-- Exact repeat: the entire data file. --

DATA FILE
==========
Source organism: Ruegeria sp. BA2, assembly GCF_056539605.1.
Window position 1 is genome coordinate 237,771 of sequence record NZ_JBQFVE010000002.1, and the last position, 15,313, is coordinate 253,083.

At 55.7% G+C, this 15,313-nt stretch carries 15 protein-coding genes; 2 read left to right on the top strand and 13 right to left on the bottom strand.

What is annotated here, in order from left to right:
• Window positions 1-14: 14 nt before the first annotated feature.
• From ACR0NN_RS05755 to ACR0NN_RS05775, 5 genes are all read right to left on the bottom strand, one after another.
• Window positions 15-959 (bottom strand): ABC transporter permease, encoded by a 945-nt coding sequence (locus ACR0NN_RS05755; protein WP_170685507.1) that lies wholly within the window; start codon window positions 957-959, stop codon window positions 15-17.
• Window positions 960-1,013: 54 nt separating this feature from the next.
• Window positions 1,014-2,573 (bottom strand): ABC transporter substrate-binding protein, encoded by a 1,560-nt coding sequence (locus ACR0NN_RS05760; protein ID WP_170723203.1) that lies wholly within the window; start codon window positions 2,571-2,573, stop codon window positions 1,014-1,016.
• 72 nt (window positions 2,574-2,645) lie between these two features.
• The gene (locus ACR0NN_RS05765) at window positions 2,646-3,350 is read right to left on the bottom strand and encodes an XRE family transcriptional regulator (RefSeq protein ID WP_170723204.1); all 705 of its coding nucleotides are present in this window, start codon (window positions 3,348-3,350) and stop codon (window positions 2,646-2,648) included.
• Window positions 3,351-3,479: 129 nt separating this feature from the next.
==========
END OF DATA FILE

Source organism: Ruegeria sp. BA2, assembly GCF_056539605.1.
Window position 1 is genome coordinate 237,771 of sequence record NZ_JBQFVE010000002.1, and the last position, 15,313, is coordinate 253,083.

At 55.7% G+C, this 15,313-nt stretch carries 15 protein-coding genes; 2 read left to right on the top strand and 13 right to left on the bottom strand.

What is annotated here, in order from left to right:
• Window positions 1-14: 14 nt before the first annotated feature.
• From ACR0NN_RS05755 to ACR0NN_RS05775, 5 genes are all read right to left on the bottom strand, one after another.
• Window positions 15-959 (bottom strand): ABC transporter permease, encoded by a 945-nt coding sequence (locus ACR0NN_RS05755; protein WP_170685507.1) that lies wholly within the window; start codon window positions 957-959, stop codon window positions 15-17.
• Window positions 960-1,013: 54 nt separating this feature from the next.
• Window positions 1,014-2,573 (bottom strand): ABC transporter substrate-binding protein, encoded by a 1,560-nt coding sequence (locus ACR0NN_RS05760; protein ID WP_170723203.1) that lies wholly within the window; start codon window positions 2,571-2,573, stop codon window positions 1,014-1,016.
• 72 nt (window positions 2,574-2,645) lie between these two features.
• The gene (locus ACR0NN_RS05765) at window positions 2,646-3,350 is read right to left on the bottom strand and encodes an XRE family transcriptional regulator (RefSeq protein ID WP_170723204.1); all 705 of its coding nucleotides are present in this window, start codon (window positions 3,348-3,350) and stop codon (window positions 2,646-2,648) included.
• Window positions 3,351-3,479: 129 nt separating this feature from the next.